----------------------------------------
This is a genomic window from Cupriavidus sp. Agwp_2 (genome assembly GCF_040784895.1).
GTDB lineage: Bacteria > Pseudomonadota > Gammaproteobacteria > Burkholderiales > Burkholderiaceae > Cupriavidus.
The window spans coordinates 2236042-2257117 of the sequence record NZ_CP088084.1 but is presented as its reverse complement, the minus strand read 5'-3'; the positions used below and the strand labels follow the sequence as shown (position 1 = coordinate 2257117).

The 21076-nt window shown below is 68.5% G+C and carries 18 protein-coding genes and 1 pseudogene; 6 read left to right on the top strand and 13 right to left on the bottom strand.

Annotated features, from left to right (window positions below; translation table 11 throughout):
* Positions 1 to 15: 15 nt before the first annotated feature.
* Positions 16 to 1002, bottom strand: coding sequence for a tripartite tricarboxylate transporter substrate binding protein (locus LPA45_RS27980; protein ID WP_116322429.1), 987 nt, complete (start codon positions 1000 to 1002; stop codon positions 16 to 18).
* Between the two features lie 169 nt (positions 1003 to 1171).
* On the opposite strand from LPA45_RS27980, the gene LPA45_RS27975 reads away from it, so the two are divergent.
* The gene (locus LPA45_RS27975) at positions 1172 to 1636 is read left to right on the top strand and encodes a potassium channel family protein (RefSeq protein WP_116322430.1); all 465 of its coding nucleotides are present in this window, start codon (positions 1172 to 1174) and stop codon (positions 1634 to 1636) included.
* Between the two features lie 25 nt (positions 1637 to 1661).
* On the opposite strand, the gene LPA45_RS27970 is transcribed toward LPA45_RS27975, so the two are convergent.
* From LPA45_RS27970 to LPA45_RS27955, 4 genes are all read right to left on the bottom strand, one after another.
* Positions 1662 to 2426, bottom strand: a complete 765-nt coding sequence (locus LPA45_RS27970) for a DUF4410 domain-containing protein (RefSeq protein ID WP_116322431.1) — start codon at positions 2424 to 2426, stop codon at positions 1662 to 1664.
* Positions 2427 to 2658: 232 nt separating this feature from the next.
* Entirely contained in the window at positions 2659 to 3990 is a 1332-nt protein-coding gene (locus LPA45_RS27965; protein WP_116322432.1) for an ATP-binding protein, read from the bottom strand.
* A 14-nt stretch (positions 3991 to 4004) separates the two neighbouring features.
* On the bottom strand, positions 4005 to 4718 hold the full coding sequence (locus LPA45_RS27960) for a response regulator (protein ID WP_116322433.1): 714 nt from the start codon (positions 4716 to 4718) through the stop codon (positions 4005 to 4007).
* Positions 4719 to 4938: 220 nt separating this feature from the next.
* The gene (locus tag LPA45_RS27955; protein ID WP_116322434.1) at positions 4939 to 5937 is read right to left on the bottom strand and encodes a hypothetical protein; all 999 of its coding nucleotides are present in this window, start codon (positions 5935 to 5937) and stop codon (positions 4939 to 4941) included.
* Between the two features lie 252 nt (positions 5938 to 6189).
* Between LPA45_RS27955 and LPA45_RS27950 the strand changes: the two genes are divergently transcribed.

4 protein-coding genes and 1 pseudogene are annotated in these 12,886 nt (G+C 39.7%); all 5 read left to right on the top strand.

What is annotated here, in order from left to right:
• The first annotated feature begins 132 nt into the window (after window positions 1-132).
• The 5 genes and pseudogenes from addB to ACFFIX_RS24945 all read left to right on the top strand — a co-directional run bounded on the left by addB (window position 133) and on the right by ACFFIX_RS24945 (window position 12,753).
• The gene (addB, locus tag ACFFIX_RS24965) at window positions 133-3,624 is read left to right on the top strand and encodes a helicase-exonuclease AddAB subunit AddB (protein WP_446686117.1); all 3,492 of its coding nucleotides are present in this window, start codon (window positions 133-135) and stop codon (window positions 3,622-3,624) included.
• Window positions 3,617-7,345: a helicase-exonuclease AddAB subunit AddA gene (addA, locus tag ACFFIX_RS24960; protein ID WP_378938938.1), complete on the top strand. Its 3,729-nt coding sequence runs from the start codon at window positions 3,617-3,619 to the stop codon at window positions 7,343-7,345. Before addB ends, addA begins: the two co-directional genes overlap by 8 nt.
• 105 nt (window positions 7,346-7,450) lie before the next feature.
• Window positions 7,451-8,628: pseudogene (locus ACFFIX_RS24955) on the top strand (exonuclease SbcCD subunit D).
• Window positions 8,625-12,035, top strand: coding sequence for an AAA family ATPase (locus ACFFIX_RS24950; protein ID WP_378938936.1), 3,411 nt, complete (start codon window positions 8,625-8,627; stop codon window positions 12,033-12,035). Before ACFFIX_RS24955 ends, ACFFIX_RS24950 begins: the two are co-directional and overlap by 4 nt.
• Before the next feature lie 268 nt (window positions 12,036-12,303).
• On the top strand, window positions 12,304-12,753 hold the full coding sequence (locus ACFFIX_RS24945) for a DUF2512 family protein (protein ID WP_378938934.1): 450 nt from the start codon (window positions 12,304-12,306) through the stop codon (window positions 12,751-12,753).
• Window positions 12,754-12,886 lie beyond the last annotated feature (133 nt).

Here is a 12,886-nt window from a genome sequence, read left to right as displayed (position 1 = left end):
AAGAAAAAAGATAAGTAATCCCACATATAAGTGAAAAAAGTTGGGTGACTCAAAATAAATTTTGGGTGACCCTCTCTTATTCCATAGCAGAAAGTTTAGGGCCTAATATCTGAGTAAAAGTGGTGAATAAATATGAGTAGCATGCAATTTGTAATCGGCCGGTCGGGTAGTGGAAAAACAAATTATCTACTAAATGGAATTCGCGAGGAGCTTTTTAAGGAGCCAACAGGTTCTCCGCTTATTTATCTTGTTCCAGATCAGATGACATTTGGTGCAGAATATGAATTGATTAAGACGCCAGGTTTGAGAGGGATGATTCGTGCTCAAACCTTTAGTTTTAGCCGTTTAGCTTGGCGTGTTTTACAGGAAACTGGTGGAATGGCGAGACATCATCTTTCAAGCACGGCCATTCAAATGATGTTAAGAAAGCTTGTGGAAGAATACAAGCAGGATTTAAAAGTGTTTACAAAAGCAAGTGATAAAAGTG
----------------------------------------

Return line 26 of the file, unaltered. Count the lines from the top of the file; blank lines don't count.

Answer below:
• The 5 genes and pseudogenes from addB to ACFFIX_RS24945 all read left to right on the top strand — a co-directional run bounded on the left by addB (window position 133) and on the right by ACFFIX_RS24945 (window position 12,753).